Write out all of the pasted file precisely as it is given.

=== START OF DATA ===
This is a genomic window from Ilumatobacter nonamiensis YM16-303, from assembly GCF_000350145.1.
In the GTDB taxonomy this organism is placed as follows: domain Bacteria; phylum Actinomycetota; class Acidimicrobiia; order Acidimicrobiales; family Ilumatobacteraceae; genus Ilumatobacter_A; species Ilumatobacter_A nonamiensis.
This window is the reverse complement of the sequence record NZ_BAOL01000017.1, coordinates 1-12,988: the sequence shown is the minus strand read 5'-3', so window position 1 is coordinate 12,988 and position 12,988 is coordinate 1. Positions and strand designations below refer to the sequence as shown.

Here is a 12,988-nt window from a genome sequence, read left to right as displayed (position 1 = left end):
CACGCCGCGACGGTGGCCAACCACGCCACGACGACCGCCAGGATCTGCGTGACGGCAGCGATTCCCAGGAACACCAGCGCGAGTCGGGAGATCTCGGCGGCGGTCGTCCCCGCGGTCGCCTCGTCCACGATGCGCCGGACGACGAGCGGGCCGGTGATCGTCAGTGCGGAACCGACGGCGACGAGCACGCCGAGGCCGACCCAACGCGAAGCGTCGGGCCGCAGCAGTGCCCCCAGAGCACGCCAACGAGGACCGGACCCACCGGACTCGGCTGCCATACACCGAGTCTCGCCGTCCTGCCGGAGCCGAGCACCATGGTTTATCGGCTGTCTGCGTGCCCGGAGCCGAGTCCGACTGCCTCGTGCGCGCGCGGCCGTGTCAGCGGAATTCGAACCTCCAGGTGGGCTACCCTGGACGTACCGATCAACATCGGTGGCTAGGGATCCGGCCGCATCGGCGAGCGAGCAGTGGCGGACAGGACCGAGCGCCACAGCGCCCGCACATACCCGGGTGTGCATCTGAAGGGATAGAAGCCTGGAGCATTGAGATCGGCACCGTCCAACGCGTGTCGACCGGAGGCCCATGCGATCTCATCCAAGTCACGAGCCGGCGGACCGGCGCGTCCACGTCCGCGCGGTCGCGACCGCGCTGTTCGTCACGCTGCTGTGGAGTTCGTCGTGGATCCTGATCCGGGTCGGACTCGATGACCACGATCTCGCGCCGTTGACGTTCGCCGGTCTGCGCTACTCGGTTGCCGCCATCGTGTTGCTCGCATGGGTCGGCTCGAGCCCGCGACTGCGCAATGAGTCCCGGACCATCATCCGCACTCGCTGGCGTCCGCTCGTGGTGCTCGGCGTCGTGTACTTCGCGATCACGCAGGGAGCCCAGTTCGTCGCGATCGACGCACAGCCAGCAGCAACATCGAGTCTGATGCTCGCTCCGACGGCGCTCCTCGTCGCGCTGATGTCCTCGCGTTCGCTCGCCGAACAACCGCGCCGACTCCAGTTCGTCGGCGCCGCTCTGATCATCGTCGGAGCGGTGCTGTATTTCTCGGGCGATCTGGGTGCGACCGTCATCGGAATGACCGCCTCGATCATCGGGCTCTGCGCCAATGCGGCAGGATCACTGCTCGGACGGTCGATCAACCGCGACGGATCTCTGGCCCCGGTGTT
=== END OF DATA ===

This is a genomic window from Ilumatobacter nonamiensis YM16-303, from assembly GCF_000350145.1.
In the GTDB taxonomy this organism is placed as follows: domain Bacteria; phylum Actinomycetota; class Acidimicrobiia; order Acidimicrobiales; family Ilumatobacteraceae; genus Ilumatobacter_A; species Ilumatobacter_A nonamiensis.
This window is the reverse complement of the sequence record NZ_BAOL01000017.1, coordinates 1-12,988: the sequence shown is the minus strand read 5'-3', so window position 1 is coordinate 12,988 and position 12,988 is coordinate 1. Positions and strand designations below refer to the sequence as shown.

Here is a 12,988-nt window from a genome sequence, read left to right as displayed (position 1 = left end):
CACGCCGCGACGGTGGCCAACCACGCCACGACGACCGCCAGGATCTGCGTGACGGCAGCGATTCCCAGGAACACCAGCGCGAGTCGGGAGATCTCGGCGGCGGTCGTCCCCGCGGTCGCCTCGTCCACGATGCGCCGGACGACGAGCGGGCCGGTGATCGTCAGTGCGGAACCGACGGCGACGAGCACGCCGAGGCCGACCCAACGCGAAGCGTCGGGCCGCAGCAGTGCCCCCAGAGCACGCCAACGAGGACCGGACCCACCGGACTCGGCTGCCATACACCGAGTCTCGCCGTCCTGCCGGAGCCGAGCACCATGGTTTATCGGCTGTCTGCGTGCCCGGAGCCGAGTCCGACTGCCTCGTGCGCGCGCGGCCGTGTCAGCGGAATTCGAACCTCCAGGTGGGCTACCCTGGACGTACCGATCAACATCGGTGGCTAGGGATCCGGCCGCATCGGCGAGCGAGCAGTGGCGGACAGGACCGAGCGCCACAGCGCCCGCACATACCCGGGTGTGCATCTGAAGGGATAGAAGCCTGGAGCATTGAGATCGGCACCGTCCAACGCGTGTCGACCGGAGGCCCATGCGATCTCATCCAAGTCACGAGCCGGCGGACCGGCGCGTCCACGTCCGCGCGGTCGCGACCGCGCTGTTCGTCACGCTGCTGTGGAGTTCGTCGTGGATCCTGATCCGGGTCGGACTCGATGACCACGATCTCGCGCCGTTGACGTTCGCCGGTCTGCGCTACTCGGTTGCCGCCATCGTGTTGCTCGCATGGGTCGGCTCGAGCCCGCGACTGCGCAATGAGTCCCGGACCATCATCCGCACTCGCTGGCGTCCGCTCGTGGTGCTCGGCGTCGTGTACTTCGCGATCACGCAGGGAGCCCAGTTCGTCGCGATCGACGCACAGCCAGCAGCAACATCGAGTCTGATGCTCGCTCCGACGGCGCTCCTCGTCGCGCTGATGTCCTCGCGTTCGCTCGCCGAACAACCGCGCCGACTCCAGTTCGTCGGCGCCGCTCTGATCATCGTCGGAGCGGTGCTGTATTTCTCGGGCGATCTGGGTGCGACCGTCATCGGAATGACCGCCTCGATCATCGGGCTCTGCGCCAATGCGGCAGGATCACTGCTCGGACGGTCGATCAACCGCGACGGATCTCTGGCCCCGGTGTT